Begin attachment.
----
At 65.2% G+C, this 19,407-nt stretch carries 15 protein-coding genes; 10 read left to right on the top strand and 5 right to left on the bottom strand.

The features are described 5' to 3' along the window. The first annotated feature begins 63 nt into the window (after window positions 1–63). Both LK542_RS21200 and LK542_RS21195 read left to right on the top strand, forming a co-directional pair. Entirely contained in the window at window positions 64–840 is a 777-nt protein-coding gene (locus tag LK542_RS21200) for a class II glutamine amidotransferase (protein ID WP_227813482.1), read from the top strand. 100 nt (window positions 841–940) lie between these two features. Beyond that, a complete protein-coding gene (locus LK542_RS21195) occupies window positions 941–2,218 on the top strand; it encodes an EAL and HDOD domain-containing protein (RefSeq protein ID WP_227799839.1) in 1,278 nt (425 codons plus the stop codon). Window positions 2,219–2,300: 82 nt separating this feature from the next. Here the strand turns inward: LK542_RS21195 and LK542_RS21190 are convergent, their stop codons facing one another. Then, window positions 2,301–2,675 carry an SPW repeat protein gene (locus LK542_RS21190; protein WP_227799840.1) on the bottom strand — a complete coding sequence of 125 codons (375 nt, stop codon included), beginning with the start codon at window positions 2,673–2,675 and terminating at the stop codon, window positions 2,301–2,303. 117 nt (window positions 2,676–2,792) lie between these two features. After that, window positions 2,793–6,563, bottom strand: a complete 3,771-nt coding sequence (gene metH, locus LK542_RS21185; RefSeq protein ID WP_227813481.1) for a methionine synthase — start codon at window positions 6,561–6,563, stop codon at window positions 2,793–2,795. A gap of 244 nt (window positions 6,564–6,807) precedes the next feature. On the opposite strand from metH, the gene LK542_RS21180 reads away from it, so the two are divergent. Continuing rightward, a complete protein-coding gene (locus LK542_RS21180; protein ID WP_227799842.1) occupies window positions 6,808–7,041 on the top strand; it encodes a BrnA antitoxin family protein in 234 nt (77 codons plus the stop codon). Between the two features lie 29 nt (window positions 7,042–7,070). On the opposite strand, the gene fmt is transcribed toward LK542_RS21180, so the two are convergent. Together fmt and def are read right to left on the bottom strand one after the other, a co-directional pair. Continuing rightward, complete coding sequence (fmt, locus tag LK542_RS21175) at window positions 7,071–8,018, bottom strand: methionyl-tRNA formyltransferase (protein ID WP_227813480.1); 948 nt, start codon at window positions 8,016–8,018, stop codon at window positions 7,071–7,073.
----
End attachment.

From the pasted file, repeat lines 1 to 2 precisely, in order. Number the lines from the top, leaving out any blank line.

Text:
At 65.2% G+C, this 19,407-nt stretch carries 15 protein-coding genes; 10 read left to right on the top strand and 5 right to left on the bottom strand.

The features are described 5' to 3' along the window. The first annotated feature begins 63 nt into the window (after window positions 1–63). Both LK542_RS21200 and LK542_RS21195 read left to right on the top strand, forming a co-directional pair. Entirely contained in the window at window positions 64–840 is a 777-nt protein-coding gene (locus tag LK542_RS21200) for a class II glutamine amidotransferase (protein ID WP_227813482.1), read from the top strand. 100 nt (window positions 841–940) lie between these two features. Beyond that, a complete protein-coding gene (locus LK542_RS21195) occupies window positions 941–2,218 on the top strand; it encodes an EAL and HDOD domain-containing protein (RefSeq protein ID WP_227799839.1) in 1,278 nt (425 codons plus the stop codon). Window positions 2,219–2,300: 82 nt separating this feature from the next. Here the strand turns inward: LK542_RS21195 and LK542_RS21190 are convergent, their stop codons facing one another. Then, window positions 2,301–2,675 carry an SPW repeat protein gene (locus LK542_RS21190; protein WP_227799840.1) on the bottom strand — a complete coding sequence of 125 codons (375 nt, stop codon included), beginning with the start codon at window positions 2,673–2,675 and terminating at the stop codon, window positions 2,301–2,303. 117 nt (window positions 2,676–2,792) lie between these two features. After that, window positions 2,793–6,563, bottom strand: a complete 3,771-nt coding sequence (gene metH, locus LK542_RS21185; RefSeq protein ID WP_227813481.1) for a methionine synthase — start codon at window positions 6,561–6,563, stop codon at window positions 2,793–2,795. A gap of 244 nt (window positions 6,564–6,807) precedes the next feature. On the opposite strand from metH, the gene LK542_RS21180 reads away from it, so the two are divergent. Continuing rightward, a complete protein-coding gene (locus LK542_RS21180; protein ID WP_227799842.1) occupies window positions 6,808–7,041 on the top strand; it encodes a BrnA antitoxin family protein in 234 nt (77 codons plus the stop codon). Between the two features lie 29 nt (window positions 7,042–7,070). On the opposite strand, the gene fmt is transcribed toward LK542_RS21180, so the two are convergent. Together fmt and def are read right to left on the bottom strand one after the other, a co-directional pair. Continuing rightward, complete coding sequence (fmt, locus tag LK542_RS21175) at window positions 7,071–8,018, bottom strand: methionyl-tRNA formyltransferase (protein ID WP_227813480.1); 948 nt, start codon at window positions 8,016–8,018, stop codon at window positions 7,071–7,073.